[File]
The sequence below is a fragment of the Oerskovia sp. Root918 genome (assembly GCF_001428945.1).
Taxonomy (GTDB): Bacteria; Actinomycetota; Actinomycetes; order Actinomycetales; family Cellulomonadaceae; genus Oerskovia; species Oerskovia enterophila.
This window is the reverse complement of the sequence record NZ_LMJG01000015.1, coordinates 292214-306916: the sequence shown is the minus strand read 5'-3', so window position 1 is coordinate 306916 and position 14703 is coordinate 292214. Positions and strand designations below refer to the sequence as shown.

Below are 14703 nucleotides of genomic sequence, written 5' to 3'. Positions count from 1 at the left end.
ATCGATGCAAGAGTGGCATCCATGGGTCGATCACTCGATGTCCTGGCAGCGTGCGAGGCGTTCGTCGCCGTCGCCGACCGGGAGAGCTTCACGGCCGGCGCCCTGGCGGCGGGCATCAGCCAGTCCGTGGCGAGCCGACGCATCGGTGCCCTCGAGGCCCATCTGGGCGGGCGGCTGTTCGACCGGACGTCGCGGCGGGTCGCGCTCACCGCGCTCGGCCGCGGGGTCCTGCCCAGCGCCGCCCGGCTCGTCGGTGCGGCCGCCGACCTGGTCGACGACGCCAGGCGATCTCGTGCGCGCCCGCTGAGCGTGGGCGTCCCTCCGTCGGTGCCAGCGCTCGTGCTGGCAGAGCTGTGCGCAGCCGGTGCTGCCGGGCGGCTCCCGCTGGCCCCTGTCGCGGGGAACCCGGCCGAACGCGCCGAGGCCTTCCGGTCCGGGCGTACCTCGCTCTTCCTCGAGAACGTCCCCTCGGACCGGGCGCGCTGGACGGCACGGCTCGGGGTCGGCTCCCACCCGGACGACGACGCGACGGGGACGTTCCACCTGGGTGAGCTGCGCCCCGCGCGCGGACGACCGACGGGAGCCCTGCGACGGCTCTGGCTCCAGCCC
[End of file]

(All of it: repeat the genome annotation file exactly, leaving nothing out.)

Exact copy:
The sequence below is a fragment of the Oerskovia sp. Root918 genome (assembly GCF_001428945.1).
Taxonomy (GTDB): Bacteria; Actinomycetota; Actinomycetes; order Actinomycetales; family Cellulomonadaceae; genus Oerskovia; species Oerskovia enterophila.
This window is the reverse complement of the sequence record NZ_LMJG01000015.1, coordinates 292214-306916: the sequence shown is the minus strand read 5'-3', so window position 1 is coordinate 306916 and position 14703 is coordinate 292214. Positions and strand designations below refer to the sequence as shown.

Below are 14703 nucleotides of genomic sequence, written 5' to 3'. Positions count from 1 at the left end.
ATCGATGCAAGAGTGGCATCCATGGGTCGATCACTCGATGTCCTGGCAGCGTGCGAGGCGTTCGTCGCCGTCGCCGACCGGGAGAGCTTCACGGCCGGCGCCCTGGCGGCGGGCATCAGCCAGTCCGTGGCGAGCCGACGCATCGGTGCCCTCGAGGCCCATCTGGGCGGGCGGCTGTTCGACCGGACGTCGCGGCGGGTCGCGCTCACCGCGCTCGGCCGCGGGGTCCTGCCCAGCGCCGCCCGGCTCGTCGGTGCGGCCGCCGACCTGGTCGACGACGCCAGGCGATCTCGTGCGCGCCCGCTGAGCGTGGGCGTCCCTCCGTCGGTGCCAGCGCTCGTGCTGGCAGAGCTGTGCGCAGCCGGTGCTGCCGGGCGGCTCCCGCTGGCCCCTGTCGCGGGGAACCCGGCCGAACGCGCCGAGGCCTTCCGGTCCGGGCGTACCTCGCTCTTCCTCGAGAACGTCCCCTCGGACCGGGCGCGCTGGACGGCACGGCTCGGGGTCGGCTCCCACCCGGACGACGACGCGACGGGGACGTTCCACCTGGGTGAGCTGCGCCCCGCGCGCGGACGACCGACGGGAGCCCTGCGACGGCTCTGGCTCCAGCCC